Three Byzantine churches and/or chapels have been located in the ruins of the village of Mukawer, around 2 km to the east of the palace-fortress. The northern one, with its mosaics, was built in AD 602-603. The central church, the Church of Bishop Malechios, possibly dates from the first half of the seventh century. The third church is referred to as the West Church.

The West Church

The West Church (0749935 E/3495721 N; elev. 719 m) is located at the western extremity of the modern village, immediately south of the road leading to Machaerus. It has been investigated but not excavated. The investigations revealed that it is a basilica-style church with three aisles. Piccirillo dates a strip of mosaics in it to AD 603 (1995). Presently, it is dif­ficult to discern any traces of the church's structure.

The Church of Bishop Malechios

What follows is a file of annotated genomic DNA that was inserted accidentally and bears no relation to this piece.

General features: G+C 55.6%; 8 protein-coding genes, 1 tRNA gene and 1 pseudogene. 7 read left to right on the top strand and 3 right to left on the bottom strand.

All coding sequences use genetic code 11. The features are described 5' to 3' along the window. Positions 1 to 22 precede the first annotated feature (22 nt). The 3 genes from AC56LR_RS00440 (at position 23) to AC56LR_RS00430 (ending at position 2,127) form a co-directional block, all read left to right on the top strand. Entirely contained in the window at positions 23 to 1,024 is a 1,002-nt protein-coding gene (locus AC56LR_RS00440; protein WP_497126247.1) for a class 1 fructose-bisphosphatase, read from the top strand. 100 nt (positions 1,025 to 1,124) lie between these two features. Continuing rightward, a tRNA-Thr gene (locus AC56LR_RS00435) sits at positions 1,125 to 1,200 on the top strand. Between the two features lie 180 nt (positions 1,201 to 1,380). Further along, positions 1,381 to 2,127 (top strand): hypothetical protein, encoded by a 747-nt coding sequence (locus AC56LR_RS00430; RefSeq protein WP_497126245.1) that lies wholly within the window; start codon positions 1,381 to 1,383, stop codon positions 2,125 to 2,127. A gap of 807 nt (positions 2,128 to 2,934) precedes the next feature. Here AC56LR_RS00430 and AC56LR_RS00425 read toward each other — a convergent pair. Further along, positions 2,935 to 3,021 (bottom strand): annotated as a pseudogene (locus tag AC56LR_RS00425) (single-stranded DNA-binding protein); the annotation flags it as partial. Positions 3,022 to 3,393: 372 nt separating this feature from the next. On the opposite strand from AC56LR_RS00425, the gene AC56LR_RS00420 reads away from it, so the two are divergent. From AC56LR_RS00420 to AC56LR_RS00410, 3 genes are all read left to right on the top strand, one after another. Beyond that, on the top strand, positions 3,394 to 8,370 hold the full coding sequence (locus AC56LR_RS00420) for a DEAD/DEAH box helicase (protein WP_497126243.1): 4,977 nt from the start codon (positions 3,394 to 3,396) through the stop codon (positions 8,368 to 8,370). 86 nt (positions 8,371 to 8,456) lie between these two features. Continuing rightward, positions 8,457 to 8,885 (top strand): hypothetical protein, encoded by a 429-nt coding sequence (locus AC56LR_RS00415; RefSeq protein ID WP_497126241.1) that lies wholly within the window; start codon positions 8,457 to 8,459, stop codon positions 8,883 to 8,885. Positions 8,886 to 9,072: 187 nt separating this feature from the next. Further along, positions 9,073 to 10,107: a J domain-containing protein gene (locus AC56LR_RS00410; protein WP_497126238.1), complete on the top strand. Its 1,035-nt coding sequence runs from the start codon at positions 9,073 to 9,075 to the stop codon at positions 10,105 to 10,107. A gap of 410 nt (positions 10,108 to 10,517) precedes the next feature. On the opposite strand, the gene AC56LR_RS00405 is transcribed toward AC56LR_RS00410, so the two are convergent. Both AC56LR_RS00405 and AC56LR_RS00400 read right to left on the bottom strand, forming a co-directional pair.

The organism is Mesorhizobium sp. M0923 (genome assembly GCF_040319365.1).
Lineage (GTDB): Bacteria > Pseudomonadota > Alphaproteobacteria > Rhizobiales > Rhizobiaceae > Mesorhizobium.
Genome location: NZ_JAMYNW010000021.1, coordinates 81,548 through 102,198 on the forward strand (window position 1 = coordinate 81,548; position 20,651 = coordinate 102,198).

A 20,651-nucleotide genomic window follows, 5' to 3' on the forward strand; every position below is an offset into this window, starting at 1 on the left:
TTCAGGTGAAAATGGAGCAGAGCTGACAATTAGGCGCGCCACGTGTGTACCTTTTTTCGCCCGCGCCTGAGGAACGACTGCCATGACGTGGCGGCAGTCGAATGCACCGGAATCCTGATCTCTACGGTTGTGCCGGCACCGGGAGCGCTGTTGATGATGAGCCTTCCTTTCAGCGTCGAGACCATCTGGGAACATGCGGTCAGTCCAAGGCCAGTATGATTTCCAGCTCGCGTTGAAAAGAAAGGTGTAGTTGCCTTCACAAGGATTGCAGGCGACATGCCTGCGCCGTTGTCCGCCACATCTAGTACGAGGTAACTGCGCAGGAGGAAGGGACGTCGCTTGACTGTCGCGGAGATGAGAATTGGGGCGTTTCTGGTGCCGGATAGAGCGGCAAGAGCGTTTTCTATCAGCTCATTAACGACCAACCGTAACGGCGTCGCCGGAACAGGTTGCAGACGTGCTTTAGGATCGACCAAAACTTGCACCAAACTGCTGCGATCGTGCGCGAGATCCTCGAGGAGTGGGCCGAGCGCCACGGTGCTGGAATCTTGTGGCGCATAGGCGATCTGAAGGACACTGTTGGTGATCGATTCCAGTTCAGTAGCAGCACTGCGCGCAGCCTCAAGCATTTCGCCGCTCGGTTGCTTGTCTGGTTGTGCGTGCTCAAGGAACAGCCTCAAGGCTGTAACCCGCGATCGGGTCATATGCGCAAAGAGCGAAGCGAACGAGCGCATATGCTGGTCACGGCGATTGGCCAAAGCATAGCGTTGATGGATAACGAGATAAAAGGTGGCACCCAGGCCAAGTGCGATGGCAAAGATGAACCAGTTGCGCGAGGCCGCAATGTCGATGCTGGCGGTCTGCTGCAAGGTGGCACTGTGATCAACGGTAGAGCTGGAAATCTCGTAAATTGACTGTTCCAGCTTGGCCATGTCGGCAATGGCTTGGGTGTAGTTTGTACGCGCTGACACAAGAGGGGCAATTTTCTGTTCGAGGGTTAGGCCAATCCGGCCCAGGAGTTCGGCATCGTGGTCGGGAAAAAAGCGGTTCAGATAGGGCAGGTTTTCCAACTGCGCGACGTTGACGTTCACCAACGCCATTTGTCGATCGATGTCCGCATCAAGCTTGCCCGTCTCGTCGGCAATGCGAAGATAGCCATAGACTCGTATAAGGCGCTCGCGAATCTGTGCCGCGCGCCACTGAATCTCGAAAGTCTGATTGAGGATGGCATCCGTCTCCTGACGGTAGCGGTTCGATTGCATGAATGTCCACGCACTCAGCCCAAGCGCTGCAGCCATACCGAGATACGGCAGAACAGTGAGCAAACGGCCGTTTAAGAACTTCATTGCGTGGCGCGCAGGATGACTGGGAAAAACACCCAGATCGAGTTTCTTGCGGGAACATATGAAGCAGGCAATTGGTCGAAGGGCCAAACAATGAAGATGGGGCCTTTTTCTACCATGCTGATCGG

The Church of Bishop Malechios (figs. 9.8-9; UTM coordinates: 0750041 E/ 3495629 N; elev. 717 m) is also located to the south of the road that cuts through the modern village. It is ca. roo m east of the West Church. It too is a basilica with three aisles, measuring 21.5 x 15 m. The bishop, after whom the church is named, was unknown until the church's discovery; he belonged to the Episcopal Seat of Madaba. A Greek inscription in the north aisle of the church mentions "Sergios and George, servants of Christ." Both are well-known from other churches in the Madaba region. Piccirillo dates the church to the end of the fifth or the beginning of the sixth century.

The North Church/Chapel